After the initial rush to stop water intrusion and begin the drying process, owners and restoration professionals turn their focus to the long-term damage repair process. Owners and insurers begin evaluating the extent of the damage suffered, and they both want to know what it will cost to fix. Restoration professionals frequently spend many hours assessing damage, evaluating the scope of restoration, and preparing detailed estimates and proposals. Restoration professionals’ frustration is understandable when the owner or an insurance adjuster takes the detailed proposal to the professional’s competitor in an effort to secure the work for what is an all-too-often nominal discount. In the meantime, the professional has foregone other opportunities while inspecting, estimating and preparing the proposal.
To protect themselves from this scheme, restoration professionals can enter into a construction services agreement. A typical agreement obligates the owner to pay the restoration professional for the work it puts into developing a proposal. In most circumstances, if the owner hires the restoration professional to perform the work in the proposal, the proposal is free. But if the owner uses the proposal to hire another professional to perform the work, the owner will be required to compensate the first restoration professional for its work in developing the proposal.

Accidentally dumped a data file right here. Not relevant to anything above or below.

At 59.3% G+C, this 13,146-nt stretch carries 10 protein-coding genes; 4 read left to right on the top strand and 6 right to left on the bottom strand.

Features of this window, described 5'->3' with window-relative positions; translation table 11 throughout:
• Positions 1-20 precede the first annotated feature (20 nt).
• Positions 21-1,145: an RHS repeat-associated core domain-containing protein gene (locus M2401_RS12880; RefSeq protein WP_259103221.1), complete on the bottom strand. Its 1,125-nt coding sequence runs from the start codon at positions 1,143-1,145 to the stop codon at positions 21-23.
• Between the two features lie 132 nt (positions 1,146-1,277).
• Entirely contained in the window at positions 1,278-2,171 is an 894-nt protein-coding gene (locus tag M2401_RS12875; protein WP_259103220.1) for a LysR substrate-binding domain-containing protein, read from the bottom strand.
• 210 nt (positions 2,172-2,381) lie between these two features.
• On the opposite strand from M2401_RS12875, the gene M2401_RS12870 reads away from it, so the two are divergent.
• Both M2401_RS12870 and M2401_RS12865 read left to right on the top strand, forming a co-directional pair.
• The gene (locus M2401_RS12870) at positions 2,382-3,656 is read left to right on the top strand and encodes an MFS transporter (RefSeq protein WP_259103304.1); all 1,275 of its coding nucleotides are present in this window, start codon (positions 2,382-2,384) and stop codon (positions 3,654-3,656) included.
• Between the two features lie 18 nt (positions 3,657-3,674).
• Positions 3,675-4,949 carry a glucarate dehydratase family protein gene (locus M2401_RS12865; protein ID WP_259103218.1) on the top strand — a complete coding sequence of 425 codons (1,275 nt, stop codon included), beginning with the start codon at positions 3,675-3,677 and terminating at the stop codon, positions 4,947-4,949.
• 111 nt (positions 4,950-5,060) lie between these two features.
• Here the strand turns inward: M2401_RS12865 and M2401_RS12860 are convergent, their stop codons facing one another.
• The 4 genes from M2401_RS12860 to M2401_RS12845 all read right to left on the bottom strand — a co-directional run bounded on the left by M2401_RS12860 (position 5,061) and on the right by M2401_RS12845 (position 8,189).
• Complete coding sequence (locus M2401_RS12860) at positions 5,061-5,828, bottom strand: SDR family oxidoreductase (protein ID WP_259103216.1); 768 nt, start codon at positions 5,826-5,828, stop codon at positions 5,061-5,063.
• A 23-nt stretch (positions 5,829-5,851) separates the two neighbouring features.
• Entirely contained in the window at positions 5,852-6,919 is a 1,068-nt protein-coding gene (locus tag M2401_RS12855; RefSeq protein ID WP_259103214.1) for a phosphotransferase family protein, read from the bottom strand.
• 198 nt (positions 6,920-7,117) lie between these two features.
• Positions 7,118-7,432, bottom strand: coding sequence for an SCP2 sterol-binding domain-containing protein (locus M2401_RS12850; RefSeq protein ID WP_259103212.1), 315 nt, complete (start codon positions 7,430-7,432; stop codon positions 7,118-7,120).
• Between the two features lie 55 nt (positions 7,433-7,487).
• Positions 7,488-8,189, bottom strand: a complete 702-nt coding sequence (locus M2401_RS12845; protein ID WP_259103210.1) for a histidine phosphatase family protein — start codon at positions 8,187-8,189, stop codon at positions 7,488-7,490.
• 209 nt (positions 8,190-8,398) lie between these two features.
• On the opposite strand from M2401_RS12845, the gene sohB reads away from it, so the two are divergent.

The unique scope of work, services contract’s terms and even the location of the work all inform the best strategy for protecting a restoration professional. Working with a legal professional experienced with restoration contractors and who has expertise in the laws of the state where mitigation and damage repair work is to be performed is essential to securing the best protection. In spite of taking every precaution available, though, a direct hit from the storm is sometimes unavoidable. When best-laid plans go awry, litigation may be similarly unavoidable. Even when litigation becomes necessary, though, restoration professionals who have focused on their contracts frequently find more success and lower litigation costs as a result. So board up the
windows, ensure your contract does all it can to protect you, and you just might find clear skies after the storm.